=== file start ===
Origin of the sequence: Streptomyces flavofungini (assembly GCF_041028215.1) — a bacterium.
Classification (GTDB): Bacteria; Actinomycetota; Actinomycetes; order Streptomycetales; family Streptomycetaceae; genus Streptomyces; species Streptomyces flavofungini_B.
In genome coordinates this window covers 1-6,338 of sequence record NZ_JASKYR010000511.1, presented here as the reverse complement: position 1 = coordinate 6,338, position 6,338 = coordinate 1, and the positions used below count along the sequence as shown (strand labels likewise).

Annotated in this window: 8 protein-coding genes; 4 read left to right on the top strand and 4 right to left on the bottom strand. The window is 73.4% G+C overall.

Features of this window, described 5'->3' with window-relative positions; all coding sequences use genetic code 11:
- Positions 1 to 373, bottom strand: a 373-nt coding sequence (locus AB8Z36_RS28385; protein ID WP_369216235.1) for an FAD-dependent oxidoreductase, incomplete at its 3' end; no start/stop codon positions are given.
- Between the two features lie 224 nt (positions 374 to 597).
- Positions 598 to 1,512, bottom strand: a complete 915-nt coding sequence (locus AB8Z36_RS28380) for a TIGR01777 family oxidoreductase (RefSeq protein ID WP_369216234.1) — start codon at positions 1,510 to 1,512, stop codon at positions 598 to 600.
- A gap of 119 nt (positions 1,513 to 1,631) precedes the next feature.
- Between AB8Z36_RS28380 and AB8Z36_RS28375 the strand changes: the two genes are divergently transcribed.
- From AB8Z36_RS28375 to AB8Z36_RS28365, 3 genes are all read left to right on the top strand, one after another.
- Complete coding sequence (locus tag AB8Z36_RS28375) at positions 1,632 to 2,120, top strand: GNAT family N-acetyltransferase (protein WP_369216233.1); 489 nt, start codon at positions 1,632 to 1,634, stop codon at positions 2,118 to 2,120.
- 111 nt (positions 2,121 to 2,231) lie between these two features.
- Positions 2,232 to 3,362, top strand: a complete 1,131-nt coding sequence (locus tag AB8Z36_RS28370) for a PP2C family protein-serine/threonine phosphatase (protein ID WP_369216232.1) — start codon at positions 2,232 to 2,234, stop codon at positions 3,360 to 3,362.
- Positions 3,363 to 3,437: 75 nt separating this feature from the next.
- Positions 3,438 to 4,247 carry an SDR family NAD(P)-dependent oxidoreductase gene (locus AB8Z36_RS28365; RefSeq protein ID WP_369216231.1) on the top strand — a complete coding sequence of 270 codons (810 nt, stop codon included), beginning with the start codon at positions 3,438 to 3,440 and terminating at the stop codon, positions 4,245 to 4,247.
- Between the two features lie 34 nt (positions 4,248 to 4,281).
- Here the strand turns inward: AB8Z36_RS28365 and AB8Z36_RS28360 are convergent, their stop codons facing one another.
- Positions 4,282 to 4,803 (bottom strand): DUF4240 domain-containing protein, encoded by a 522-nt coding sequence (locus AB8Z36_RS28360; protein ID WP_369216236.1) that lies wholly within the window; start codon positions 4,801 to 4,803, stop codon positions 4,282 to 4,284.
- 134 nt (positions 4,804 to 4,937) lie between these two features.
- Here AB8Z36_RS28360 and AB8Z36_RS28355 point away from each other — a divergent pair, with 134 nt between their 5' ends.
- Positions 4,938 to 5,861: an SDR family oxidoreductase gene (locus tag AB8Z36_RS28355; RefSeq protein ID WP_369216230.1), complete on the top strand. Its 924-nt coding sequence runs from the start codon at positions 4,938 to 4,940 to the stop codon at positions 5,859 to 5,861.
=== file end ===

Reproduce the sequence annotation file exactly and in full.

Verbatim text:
Origin of the sequence: Streptomyces flavofungini (assembly GCF_041028215.1) — a bacterium.
Classification (GTDB): Bacteria; Actinomycetota; Actinomycetes; order Streptomycetales; family Streptomycetaceae; genus Streptomyces; species Streptomyces flavofungini_B.
In genome coordinates this window covers 1-6,338 of sequence record NZ_JASKYR010000511.1, presented here as the reverse complement: position 1 = coordinate 6,338, position 6,338 = coordinate 1, and the positions used below count along the sequence as shown (strand labels likewise).

Annotated in this window: 8 protein-coding genes; 4 read left to right on the top strand and 4 right to left on the bottom strand. The window is 73.4% G+C overall.

Features of this window, described 5'->3' with window-relative positions; all coding sequences use genetic code 11:
- Positions 1 to 373, bottom strand: a 373-nt coding sequence (locus AB8Z36_RS28385; protein ID WP_369216235.1) for an FAD-dependent oxidoreductase, incomplete at its 3' end; no start/stop codon positions are given.
- Between the two features lie 224 nt (positions 374 to 597).
- Positions 598 to 1,512, bottom strand: a complete 915-nt coding sequence (locus AB8Z36_RS28380) for a TIGR01777 family oxidoreductase (RefSeq protein ID WP_369216234.1) — start codon at positions 1,510 to 1,512, stop codon at positions 598 to 600.
- A gap of 119 nt (positions 1,513 to 1,631) precedes the next feature.
- Between AB8Z36_RS28380 and AB8Z36_RS28375 the strand changes: the two genes are divergently transcribed.
- From AB8Z36_RS28375 to AB8Z36_RS28365, 3 genes are all read left to right on the top strand, one after another.
- Complete coding sequence (locus tag AB8Z36_RS28375) at positions 1,632 to 2,120, top strand: GNAT family N-acetyltransferase (protein WP_369216233.1); 489 nt, start codon at positions 1,632 to 1,634, stop codon at positions 2,118 to 2,120.
- 111 nt (positions 2,121 to 2,231) lie between these two features.
- Positions 2,232 to 3,362, top strand: a complete 1,131-nt coding sequence (locus tag AB8Z36_RS28370) for a PP2C family protein-serine/threonine phosphatase (protein ID WP_369216232.1) — start codon at positions 2,232 to 2,234, stop codon at positions 3,360 to 3,362.
- Positions 3,363 to 3,437: 75 nt separating this feature from the next.
- Positions 3,438 to 4,247 carry an SDR family NAD(P)-dependent oxidoreductase gene (locus AB8Z36_RS28365; RefSeq protein ID WP_369216231.1) on the top strand — a complete coding sequence of 270 codons (810 nt, stop codon included), beginning with the start codon at positions 3,438 to 3,440 and terminating at the stop codon, positions 4,245 to 4,247.
- Between the two features lie 34 nt (positions 4,248 to 4,281).
- Here the strand turns inward: AB8Z36_RS28365 and AB8Z36_RS28360 are convergent, their stop codons facing one another.
- Positions 4,282 to 4,803 (bottom strand): DUF4240 domain-containing protein, encoded by a 522-nt coding sequence (locus AB8Z36_RS28360; protein ID WP_369216236.1) that lies wholly within the window; start codon positions 4,801 to 4,803, stop codon positions 4,282 to 4,284.
- 134 nt (positions 4,804 to 4,937) lie between these two features.
- Here AB8Z36_RS28360 and AB8Z36_RS28355 point away from each other — a divergent pair, with 134 nt between their 5' ends.
- Positions 4,938 to 5,861: an SDR family oxidoreductase gene (locus tag AB8Z36_RS28355; RefSeq protein ID WP_369216230.1), complete on the top strand. Its 924-nt coding sequence runs from the start codon at positions 4,938 to 4,940 to the stop codon at positions 5,859 to 5,861.